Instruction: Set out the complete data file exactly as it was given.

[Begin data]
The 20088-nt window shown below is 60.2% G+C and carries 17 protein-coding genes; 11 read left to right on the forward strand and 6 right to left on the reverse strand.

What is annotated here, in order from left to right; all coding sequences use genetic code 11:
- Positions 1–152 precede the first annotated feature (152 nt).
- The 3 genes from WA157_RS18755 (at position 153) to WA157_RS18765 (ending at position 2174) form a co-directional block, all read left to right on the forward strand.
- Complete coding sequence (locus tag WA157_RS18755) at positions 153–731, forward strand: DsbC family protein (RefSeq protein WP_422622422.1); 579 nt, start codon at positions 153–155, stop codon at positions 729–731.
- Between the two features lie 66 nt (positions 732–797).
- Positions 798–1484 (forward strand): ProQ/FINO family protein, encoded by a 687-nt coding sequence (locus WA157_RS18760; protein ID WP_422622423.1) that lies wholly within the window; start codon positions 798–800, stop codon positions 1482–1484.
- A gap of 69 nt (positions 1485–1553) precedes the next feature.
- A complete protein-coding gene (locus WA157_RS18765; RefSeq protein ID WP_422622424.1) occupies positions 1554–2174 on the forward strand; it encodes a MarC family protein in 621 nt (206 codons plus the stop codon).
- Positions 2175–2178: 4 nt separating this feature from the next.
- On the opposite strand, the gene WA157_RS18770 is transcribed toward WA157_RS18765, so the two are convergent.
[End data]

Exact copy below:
The 20088-nt window shown below is 60.2% G+C and carries 17 protein-coding genes; 11 read left to right on the forward strand and 6 right to left on the reverse strand.

What is annotated here, in order from left to right; all coding sequences use genetic code 11:
- Positions 1–152 precede the first annotated feature (152 nt).
- The 3 genes from WA157_RS18755 (at position 153) to WA157_RS18765 (ending at position 2174) form a co-directional block, all read left to right on the forward strand.
- Complete coding sequence (locus tag WA157_RS18755) at positions 153–731, forward strand: DsbC family protein (RefSeq protein WP_422622422.1); 579 nt, start codon at positions 153–155, stop codon at positions 729–731.
- Between the two features lie 66 nt (positions 732–797).
- Positions 798–1484 (forward strand): ProQ/FINO family protein, encoded by a 687-nt coding sequence (locus WA157_RS18760; protein ID WP_422622423.1) that lies wholly within the window; start codon positions 798–800, stop codon positions 1482–1484.
- A gap of 69 nt (positions 1485–1553) precedes the next feature.
- A complete protein-coding gene (locus WA157_RS18765; RefSeq protein ID WP_422622424.1) occupies positions 1554–2174 on the forward strand; it encodes a MarC family protein in 621 nt (206 codons plus the stop codon).
- Positions 2175–2178: 4 nt separating this feature from the next.
- On the opposite strand, the gene WA157_RS18770 is transcribed toward WA157_RS18765, so the two are convergent.